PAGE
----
Have such judgements been made?

Yes, and they have been stated clearly.  The most comprehensive have been by the IPCC (Inter-governmental Panel on Climate Change).

The IPCC in 2007 stated that global warming is occurring, and it is highly likely (90% probability) that humans are causing it.  (Here I will not go into the science behind these judgements, because this is precisely where the debate gets deflected from the one we should be having.)

Can the IPCC judgements be trusted?

Not entirely.  Their conclusions were vetted by politicians and some of the more challenging conclusions were removed at the insistence of China, the US and other countries with big vested interests in fossil fuels – that’s why it’s called an inter-governmental panel.  Their process was also rather slow and conservative, so even the un-vetted conclusions may have been dated and too conservative.

Many climate scientists soon pointed out that the situation is likely to be worse than portrayed in the 2007 IPCC report, though that is not the bias climate sceptics usually mention.  Also some sceptics challenge the IPCC’s use of probabilities, without making clear that they are an attempt to clarify the meaning of qualitative terms like “likely” and “highly likely”.  They are attempts to convey the reliability of the judgements, not the science.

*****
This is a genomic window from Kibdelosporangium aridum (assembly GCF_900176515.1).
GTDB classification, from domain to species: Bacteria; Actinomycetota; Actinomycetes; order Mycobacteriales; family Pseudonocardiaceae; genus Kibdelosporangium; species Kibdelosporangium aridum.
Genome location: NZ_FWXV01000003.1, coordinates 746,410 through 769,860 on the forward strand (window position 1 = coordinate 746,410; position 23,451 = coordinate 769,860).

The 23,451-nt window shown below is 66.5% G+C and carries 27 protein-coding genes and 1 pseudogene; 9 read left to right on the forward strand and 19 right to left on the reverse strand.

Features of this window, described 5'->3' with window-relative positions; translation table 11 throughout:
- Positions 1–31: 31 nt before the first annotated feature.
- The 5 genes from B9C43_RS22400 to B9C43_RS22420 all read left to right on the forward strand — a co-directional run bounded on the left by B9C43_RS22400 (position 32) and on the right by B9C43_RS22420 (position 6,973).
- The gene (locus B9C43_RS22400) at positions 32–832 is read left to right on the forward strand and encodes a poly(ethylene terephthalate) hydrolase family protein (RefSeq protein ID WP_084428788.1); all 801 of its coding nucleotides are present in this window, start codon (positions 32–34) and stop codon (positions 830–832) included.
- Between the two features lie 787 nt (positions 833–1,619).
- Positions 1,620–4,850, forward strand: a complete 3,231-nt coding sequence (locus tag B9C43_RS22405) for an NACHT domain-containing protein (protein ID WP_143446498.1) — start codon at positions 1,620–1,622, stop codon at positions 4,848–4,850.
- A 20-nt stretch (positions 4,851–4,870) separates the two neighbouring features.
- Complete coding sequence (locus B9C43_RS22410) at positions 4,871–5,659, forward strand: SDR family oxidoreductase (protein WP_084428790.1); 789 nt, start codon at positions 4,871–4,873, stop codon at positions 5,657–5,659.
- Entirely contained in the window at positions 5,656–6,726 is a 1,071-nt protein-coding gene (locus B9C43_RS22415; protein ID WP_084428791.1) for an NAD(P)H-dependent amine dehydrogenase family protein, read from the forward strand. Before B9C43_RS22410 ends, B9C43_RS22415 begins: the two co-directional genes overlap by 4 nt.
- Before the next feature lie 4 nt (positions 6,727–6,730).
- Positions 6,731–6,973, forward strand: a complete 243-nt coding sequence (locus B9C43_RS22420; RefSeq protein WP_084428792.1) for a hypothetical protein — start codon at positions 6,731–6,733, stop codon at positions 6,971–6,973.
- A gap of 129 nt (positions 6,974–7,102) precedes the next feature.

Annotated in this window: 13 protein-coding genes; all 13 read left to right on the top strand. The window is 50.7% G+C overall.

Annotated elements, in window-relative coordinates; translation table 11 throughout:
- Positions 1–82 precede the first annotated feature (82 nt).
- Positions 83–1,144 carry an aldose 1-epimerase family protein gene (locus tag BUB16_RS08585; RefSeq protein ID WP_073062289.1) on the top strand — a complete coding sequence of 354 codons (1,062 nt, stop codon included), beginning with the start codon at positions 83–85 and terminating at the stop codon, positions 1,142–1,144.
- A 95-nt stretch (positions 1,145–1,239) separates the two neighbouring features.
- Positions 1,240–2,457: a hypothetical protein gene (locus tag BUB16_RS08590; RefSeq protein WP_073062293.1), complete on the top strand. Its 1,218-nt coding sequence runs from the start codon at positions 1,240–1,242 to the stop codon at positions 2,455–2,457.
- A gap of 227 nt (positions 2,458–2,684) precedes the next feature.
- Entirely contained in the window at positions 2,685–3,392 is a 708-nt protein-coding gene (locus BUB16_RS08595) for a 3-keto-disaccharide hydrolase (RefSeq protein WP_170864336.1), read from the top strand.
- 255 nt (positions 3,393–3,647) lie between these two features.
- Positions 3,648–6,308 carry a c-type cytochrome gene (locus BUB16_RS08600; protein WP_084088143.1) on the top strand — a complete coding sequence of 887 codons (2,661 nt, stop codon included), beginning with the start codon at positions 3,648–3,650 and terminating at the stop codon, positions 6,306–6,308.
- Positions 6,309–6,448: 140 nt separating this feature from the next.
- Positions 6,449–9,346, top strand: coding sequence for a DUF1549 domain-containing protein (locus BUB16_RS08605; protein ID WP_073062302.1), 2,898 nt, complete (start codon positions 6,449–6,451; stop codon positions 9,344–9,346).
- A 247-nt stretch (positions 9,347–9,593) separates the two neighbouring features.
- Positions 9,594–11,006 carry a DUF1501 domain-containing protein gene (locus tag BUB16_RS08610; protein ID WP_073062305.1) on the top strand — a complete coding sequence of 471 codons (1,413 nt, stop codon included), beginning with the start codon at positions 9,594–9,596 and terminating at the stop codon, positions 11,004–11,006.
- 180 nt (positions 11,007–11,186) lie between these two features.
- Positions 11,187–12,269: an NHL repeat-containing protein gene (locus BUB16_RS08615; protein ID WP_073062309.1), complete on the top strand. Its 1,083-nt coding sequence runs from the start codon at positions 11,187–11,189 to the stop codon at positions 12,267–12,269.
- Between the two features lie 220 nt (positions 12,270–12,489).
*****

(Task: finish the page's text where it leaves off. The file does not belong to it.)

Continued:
Nevertheless the IPCC message is clear and alarming (the news is alarming, not the messengers).

How certain should we be before we act?

The response of the climate system to greenhouse gas emissions is delayed by two or three decades.  By the time we agree the uncertainty is acceptably low, it will be too late.  We must, if we are to avoid disaster, act before we have reasonably complete knowledge.

Our politicians do that all the time, and with far less evidence, on many important topics.

What are the costs of reducing greenhouse gas emissions?

If we are causing global warming through our emissions of greenhouse gases, which of the following options best conveys the cost of reducing and eventually eliminating those emissions?

a)  it would wreck most countries’ economies

b)  it would be a substantial but bearable cost

c)  it would be a minor cost

d)  it would save more money than it would cost